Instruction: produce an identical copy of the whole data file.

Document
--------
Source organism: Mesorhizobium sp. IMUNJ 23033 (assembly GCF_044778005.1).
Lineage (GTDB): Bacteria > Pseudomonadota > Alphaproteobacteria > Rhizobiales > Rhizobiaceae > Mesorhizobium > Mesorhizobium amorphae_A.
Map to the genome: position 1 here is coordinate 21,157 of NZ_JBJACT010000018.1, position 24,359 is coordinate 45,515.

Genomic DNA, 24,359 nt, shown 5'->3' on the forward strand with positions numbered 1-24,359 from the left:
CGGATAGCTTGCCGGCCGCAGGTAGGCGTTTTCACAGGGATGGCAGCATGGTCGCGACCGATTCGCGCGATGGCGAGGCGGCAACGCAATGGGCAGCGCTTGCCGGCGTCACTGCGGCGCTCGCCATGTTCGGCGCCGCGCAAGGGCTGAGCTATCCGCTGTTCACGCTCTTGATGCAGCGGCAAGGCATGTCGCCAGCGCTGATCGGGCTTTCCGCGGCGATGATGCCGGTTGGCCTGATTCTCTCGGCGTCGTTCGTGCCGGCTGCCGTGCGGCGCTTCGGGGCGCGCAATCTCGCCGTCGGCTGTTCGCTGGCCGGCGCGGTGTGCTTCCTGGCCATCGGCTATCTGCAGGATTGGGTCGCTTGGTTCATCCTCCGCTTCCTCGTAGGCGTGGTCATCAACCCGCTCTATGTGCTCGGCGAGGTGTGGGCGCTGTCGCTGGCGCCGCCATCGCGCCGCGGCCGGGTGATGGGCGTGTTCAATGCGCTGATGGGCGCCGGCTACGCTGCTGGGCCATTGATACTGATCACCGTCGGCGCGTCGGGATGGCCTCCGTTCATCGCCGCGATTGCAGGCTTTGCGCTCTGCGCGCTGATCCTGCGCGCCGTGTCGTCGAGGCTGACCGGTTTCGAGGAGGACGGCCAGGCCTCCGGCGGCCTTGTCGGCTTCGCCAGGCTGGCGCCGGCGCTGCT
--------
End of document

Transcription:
Source organism: Mesorhizobium sp. IMUNJ 23033 (assembly GCF_044778005.1).
Lineage (GTDB): Bacteria > Pseudomonadota > Alphaproteobacteria > Rhizobiales > Rhizobiaceae > Mesorhizobium > Mesorhizobium amorphae_A.
Map to the genome: position 1 here is coordinate 21,157 of NZ_JBJACT010000018.1, position 24,359 is coordinate 45,515.

Genomic DNA, 24,359 nt, shown 5'->3' on the forward strand with positions numbered 1-24,359 from the left:
CGGATAGCTTGCCGGCCGCAGGTAGGCGTTTTCACAGGGATGGCAGCATGGTCGCGACCGATTCGCGCGATGGCGAGGCGGCAACGCAATGGGCAGCGCTTGCCGGCGTCACTGCGGCGCTCGCCATGTTCGGCGCCGCGCAAGGGCTGAGCTATCCGCTGTTCACGCTCTTGATGCAGCGGCAAGGCATGTCGCCAGCGCTGATCGGGCTTTCCGCGGCGATGATGCCGGTTGGCCTGATTCTCTCGGCGTCGTTCGTGCCGGCTGCCGTGCGGCGCTTCGGGGCGCGCAATCTCGCCGTCGGCTGTTCGCTGGCCGGCGCGGTGTGCTTCCTGGCCATCGGCTATCTGCAGGATTGGGTCGCTTGGTTCATCCTCCGCTTCCTCGTAGGCGTGGTCATCAACCCGCTCTATGTGCTCGGCGAGGTGTGGGCGCTGTCGCTGGCGCCGCCATCGCGCCGCGGCCGGGTGATGGGCGTGTTCAATGCGCTGATGGGCGCCGGCTACGCTGCTGGGCCATTGATACTGATCACCGTCGGCGCGTCGGGATGGCCTCCGTTCATCGCCGCGATTGCAGGCTTTGCGCTCTGCGCGCTGATCCTGCGCGCCGTGTCGTCGAGGCTGACCGGTTTCGAGGAGGACGGCCAGGCCTCCGGCGGCCTTGTCGGCTTCGCCAGGCTGGCGCCGGCGCTGCT